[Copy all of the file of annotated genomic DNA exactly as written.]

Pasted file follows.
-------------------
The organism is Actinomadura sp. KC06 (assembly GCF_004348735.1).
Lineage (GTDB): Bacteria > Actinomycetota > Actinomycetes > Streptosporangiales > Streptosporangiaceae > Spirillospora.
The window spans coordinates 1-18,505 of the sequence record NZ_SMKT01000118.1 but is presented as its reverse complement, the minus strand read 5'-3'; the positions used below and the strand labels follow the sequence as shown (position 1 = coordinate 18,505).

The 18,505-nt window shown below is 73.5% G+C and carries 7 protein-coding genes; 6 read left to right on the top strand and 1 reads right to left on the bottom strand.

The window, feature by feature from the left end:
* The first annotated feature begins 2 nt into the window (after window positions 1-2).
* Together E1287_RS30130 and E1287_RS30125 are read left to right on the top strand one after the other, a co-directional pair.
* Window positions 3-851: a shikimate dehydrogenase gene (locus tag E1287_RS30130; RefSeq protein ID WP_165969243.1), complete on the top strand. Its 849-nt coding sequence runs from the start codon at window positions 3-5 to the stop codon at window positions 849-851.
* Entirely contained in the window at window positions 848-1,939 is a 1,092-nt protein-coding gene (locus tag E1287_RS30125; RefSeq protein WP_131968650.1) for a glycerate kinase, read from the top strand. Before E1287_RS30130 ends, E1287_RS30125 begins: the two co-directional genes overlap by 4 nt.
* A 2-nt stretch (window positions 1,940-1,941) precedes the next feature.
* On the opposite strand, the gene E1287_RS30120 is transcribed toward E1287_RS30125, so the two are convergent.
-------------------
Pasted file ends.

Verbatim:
The organism is Actinomadura sp. KC06 (assembly GCF_004348735.1).
Lineage (GTDB): Bacteria > Actinomycetota > Actinomycetes > Streptosporangiales > Streptosporangiaceae > Spirillospora.
The window spans coordinates 1-18,505 of the sequence record NZ_SMKT01000118.1 but is presented as its reverse complement, the minus strand read 5'-3'; the positions used below and the strand labels follow the sequence as shown (position 1 = coordinate 18,505).

The 18,505-nt window shown below is 73.5% G+C and carries 7 protein-coding genes; 6 read left to right on the top strand and 1 reads right to left on the bottom strand.

The window, feature by feature from the left end:
* The first annotated feature begins 2 nt into the window (after window positions 1-2).
* Together E1287_RS30130 and E1287_RS30125 are read left to right on the top strand one after the other, a co-directional pair.
* Window positions 3-851: a shikimate dehydrogenase gene (locus tag E1287_RS30130; RefSeq protein ID WP_165969243.1), complete on the top strand. Its 849-nt coding sequence runs from the start codon at window positions 3-5 to the stop codon at window positions 849-851.
* Entirely contained in the window at window positions 848-1,939 is a 1,092-nt protein-coding gene (locus tag E1287_RS30125; RefSeq protein WP_131968650.1) for a glycerate kinase, read from the top strand. Before E1287_RS30130 ends, E1287_RS30125 begins: the two co-directional genes overlap by 4 nt.
* A 2-nt stretch (window positions 1,940-1,941) precedes the next feature.
* On the opposite strand, the gene E1287_RS30120 is transcribed toward E1287_RS30125, so the two are convergent.